“We’ve gotten a lot of business done on this trip,” Joe Biden declared in Geneva, the final stop on his first overseas tour as president. Not one reporter at the press conference called him on the absurd claim.
Of course, he started the “presser” after his sitdown with Russia’s Vladimir Putin by telling the press, “As usual, they gave me a list of who I’m going to call on” — broadcasting to the world the fact that his own staff doesn’t trust him not to embarrass himself.
Bumbling Biden is not a world leader who can command respect, let alone fear.
The much-ballyhooed jaunt ended with just two minor achievements: The United States and the European Union reached a truce in a long-running dispute over subsidies to Boeing and Airbus, in which the World Trade Organization had ruled both guilty. And America and Russia agreed to return their ambassadors to their posts after Putin had recalled his and “suggested” the other go home after Biden called the Russian tyrant a “killer.”
Biden’s gaffes made more headlines. At the G-7 meeting England hosted, Biden chided Prime Minister Boris Johnson for not introducing South Africa’s president when he already had — prompting laughs from the other leaders. And he capped his Geneva press conference by lashing out at CNN’s Kaitlan Collins, who called out to him as he exited after taking questions from just six reporters to ask why he was “so confident” Putin would “change his behavior.”
“I’m not confident he’ll change his behavior! What the hell? What do you do all of the time?” the prez exploded. “I said what will change their behavior is if the rest of the world reacted to them and they diminished their standing in the world.”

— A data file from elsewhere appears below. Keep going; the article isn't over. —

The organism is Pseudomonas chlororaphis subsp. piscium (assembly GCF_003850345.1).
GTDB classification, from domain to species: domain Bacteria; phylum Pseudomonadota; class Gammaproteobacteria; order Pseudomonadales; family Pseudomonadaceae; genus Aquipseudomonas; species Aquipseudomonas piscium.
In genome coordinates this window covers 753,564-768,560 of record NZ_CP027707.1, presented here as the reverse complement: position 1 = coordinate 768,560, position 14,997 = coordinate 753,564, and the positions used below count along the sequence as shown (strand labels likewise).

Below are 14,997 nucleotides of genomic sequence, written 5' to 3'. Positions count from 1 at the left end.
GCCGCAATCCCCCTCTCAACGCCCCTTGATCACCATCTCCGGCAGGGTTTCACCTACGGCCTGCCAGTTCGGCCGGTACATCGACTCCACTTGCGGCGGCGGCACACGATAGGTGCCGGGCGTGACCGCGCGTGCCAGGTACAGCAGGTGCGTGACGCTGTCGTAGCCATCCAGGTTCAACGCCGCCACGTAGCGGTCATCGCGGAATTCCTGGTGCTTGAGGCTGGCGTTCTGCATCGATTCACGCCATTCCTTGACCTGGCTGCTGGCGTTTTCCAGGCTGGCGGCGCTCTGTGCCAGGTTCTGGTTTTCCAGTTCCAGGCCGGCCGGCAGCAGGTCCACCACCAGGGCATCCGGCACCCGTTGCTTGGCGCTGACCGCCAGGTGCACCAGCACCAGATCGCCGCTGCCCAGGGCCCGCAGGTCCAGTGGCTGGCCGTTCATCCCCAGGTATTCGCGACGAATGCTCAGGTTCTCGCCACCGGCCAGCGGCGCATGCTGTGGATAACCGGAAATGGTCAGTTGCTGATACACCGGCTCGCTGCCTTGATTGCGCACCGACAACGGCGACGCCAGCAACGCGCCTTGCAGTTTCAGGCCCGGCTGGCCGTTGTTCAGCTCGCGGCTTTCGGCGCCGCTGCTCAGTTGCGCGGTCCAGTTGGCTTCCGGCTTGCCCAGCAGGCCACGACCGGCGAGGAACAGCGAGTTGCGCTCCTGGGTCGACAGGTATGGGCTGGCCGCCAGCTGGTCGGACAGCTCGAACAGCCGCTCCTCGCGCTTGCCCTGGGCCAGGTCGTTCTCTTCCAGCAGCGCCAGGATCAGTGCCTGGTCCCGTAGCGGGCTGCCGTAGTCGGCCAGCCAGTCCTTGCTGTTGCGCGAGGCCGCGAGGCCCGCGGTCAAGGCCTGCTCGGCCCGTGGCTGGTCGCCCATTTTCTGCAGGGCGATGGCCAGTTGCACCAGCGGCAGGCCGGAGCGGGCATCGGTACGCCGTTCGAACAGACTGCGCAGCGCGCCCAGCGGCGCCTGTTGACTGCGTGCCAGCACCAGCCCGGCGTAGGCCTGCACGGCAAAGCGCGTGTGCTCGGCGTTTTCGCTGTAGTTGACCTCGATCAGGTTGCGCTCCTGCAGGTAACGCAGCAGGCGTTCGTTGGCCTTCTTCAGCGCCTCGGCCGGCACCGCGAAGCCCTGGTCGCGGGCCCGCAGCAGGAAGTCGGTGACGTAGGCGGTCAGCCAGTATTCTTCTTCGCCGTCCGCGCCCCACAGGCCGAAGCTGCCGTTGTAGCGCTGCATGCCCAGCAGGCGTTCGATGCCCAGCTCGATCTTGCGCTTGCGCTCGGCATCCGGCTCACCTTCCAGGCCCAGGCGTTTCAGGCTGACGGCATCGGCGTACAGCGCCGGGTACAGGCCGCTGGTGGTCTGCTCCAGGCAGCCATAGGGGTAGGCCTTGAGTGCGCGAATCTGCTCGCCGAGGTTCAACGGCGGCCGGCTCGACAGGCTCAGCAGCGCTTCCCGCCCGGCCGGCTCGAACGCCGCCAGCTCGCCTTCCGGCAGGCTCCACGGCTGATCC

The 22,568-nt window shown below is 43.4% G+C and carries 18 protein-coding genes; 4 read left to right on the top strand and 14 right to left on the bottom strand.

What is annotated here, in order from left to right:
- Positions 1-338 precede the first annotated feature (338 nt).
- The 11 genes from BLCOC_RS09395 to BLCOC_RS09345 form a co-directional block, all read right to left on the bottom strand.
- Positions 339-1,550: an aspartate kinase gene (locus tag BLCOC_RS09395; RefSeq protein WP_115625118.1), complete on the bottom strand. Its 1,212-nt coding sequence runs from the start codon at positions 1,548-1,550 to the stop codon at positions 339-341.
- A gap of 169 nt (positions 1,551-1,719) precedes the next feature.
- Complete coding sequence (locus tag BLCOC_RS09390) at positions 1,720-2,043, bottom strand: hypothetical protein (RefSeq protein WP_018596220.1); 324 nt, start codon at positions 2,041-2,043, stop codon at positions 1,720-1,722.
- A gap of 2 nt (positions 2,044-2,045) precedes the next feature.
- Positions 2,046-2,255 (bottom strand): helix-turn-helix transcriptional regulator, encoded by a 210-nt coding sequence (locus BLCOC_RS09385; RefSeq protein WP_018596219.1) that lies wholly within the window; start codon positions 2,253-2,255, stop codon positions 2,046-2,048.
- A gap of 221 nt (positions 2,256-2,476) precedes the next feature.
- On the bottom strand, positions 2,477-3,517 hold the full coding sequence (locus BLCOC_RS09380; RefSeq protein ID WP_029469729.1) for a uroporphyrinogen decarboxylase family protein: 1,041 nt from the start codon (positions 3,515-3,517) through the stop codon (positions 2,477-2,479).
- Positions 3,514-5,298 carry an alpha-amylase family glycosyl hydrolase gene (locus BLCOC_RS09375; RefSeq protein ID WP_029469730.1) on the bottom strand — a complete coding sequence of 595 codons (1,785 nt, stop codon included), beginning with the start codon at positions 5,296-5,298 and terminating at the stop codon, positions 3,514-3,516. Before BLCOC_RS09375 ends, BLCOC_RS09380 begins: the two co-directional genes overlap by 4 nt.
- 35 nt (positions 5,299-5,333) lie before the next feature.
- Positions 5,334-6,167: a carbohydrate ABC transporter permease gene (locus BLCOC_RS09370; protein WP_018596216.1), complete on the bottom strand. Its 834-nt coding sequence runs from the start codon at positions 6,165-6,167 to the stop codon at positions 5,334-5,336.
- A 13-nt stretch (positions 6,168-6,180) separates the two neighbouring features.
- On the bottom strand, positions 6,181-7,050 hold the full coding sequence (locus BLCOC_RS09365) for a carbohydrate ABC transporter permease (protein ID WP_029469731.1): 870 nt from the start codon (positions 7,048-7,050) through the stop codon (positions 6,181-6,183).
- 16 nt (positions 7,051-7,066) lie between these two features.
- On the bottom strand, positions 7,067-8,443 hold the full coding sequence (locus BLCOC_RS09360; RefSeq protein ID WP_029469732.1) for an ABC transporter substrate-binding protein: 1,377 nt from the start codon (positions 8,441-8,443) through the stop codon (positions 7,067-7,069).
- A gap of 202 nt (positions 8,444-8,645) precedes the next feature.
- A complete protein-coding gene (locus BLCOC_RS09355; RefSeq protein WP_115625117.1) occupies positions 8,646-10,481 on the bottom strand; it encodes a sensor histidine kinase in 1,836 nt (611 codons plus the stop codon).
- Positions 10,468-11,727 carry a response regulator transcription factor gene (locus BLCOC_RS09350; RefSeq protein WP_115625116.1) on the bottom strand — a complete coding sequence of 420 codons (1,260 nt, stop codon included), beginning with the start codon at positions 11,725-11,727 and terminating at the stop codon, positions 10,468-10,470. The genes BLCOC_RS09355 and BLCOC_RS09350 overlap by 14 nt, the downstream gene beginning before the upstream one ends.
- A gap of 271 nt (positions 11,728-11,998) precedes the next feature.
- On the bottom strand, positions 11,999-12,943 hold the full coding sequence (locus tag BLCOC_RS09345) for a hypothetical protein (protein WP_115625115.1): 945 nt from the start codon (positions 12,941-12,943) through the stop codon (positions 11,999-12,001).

And there, in a nutshell, is the Biden Doctrine: Count on global opinion to move the bad guys to mend their ways.
Biden said he’d made “no threats” in his Putin sitdown, which ended hours earlier than expected. His pleas were personal: “I asked him how he’d feel if ransomware took over his pipelines,” he said. He wondered how Putin felt knowing the rest of the world understands Russia has interfered in other countries’ elections.
Reaching out to Vladimir Putin’s heart: What a pathetically naïve approach to foreign policy. Russia (and China and Iran) won’t abandon authoritarianism to win admiration from the “international community.” What matters to Putin is power, and Biden’s appeals only tell him that the leader of the Free World won’t stop him from grabbing it.
Heck, Biden handed Putin more in advance of the trip, waiving sanctions on the Nord Stream 2 project, which will make Europe more dependent on Russian energy and weaken Ukraine’s hand.
“America is back,” Biden proclaimed on every stop of the trip, including the NATO summit in Brussels. Back maybe, but with a clueless prez.
His handlers said his chief goal was to rally the G-7 and NATO around countering China, but he achieved nothing of substance there, just some supportive empty words, because Europe has little interest in confronting China and risking its money-making exports.
And Biden, ever seeking to be the un-Trump, won’t cross “the club,” as French President Emmanuel Macron called it, to which he now belongs. “America is back” really means the White House is back in the hands of the establishment and desperate to please the Euro elite by pretending that the world’s villains can be faced down with finger-wagging.